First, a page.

"Nomophobia", or the fear of mobile phone withdrawal, is affecting large section of young people who admit that they are more focused on sending out or reading the latest message on their smartphones instead of paying attention on the road while driving.
SOME people call it "fomo" - fear of missing out - while others refer to it as "nomophobia" - no mobile phone phobia.
Either way, Australian research suggests it is a deadly insecurity that is making roads a lot less safe.
The biggest sufferers of "nomophobia" are young people who are so petrified of missing out on something happening via their mobile phones that they are reaching out for their mobiles even when behind the wheel.
According to a new Australian survey, more than half of young drivers admit to sending text messages while driving.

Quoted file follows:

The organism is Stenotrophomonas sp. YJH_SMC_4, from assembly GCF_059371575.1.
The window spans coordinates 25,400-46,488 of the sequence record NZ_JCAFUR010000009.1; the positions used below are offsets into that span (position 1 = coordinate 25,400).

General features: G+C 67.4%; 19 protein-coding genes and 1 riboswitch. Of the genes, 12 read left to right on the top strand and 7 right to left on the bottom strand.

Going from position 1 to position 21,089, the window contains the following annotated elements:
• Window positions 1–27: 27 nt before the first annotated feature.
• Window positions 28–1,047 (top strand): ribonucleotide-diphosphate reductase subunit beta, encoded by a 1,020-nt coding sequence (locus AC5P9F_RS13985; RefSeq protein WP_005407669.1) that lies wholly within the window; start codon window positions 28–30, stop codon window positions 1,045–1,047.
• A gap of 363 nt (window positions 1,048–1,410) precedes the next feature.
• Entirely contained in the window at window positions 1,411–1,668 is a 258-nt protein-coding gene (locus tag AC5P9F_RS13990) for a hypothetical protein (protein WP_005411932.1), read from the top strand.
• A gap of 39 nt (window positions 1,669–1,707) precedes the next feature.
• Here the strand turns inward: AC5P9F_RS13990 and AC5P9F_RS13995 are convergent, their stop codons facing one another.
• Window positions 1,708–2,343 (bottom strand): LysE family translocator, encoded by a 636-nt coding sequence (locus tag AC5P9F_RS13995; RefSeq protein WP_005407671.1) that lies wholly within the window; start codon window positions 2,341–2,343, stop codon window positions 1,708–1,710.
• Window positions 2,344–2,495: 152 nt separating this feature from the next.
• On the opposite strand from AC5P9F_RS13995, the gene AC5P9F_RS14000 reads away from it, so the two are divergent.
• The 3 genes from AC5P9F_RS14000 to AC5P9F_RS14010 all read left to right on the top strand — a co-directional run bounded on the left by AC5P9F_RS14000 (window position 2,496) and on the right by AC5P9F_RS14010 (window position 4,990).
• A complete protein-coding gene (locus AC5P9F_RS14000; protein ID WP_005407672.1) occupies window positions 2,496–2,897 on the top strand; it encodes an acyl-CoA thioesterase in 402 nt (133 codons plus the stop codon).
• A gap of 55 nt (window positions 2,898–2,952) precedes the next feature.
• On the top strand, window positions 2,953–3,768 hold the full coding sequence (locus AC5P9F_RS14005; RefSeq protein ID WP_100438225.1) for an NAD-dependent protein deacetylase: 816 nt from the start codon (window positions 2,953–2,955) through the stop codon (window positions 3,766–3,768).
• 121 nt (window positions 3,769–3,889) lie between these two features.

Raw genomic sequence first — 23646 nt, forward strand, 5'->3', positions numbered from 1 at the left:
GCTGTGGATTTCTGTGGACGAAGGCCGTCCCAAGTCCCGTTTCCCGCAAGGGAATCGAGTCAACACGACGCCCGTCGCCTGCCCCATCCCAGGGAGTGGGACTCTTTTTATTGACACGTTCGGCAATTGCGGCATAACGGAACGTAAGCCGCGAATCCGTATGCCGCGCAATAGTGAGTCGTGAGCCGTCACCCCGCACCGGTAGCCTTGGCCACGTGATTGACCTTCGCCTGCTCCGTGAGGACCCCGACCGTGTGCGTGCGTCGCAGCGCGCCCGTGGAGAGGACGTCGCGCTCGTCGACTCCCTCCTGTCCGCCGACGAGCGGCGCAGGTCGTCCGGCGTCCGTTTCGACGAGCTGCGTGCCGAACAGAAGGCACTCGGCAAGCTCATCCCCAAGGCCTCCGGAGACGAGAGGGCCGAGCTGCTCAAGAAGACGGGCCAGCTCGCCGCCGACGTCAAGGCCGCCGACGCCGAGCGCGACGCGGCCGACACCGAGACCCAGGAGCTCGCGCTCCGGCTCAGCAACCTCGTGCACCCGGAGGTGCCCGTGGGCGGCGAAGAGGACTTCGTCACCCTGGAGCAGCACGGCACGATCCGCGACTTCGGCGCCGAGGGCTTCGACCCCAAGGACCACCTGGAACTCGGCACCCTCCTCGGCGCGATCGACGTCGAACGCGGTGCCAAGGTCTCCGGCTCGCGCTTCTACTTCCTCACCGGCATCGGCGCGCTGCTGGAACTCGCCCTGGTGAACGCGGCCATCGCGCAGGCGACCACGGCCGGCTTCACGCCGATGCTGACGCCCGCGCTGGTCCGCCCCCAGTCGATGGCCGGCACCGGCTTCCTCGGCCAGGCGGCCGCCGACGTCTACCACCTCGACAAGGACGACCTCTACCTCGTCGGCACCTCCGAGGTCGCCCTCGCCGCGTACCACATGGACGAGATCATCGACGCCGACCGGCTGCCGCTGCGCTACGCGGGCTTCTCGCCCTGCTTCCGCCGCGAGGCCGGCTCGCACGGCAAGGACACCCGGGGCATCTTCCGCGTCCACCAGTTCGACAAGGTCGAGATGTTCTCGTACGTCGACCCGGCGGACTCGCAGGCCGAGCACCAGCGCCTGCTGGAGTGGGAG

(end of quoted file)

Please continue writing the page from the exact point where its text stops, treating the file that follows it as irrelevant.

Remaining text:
The 11th AAMI Young Drivers Index, published Thursday, revealed 18- to 24-year-old drivers are less likely to drink-drive and speed, but are more likely to be distracted by their cell phone, GPS unit, iPod, radio or CD player.
AAMI spokesman Reuben Aitchison said younger drivers particularly suffer "nomophobia", as 58 percent admitted to sending or reading a text message or MMS while driving.
"The average text takes around five seconds to read so if you are going 100kph [62mph], you'll hurtle along the length of a footy field with your eyes off the road, only one hand on the wheel and your mind elsewhere," News.com.au quoted him as saying.
"It is shocking to think of relatively inexperienced drivers tearing down the road, not paying attention to what's going on around them," he said.
The survey found that 46 percent of 18- to 24-year-old drivers polled used their cell phone to make a call without a hands-free set, while 20 percent read emails or checked the internet while driving.
Aitchison said a third admit to in-putting information on a satellite navigation system while driving and nearly half of young drivers said they had lost concentration while changing music while driving.
The study has been published in The Advertiser.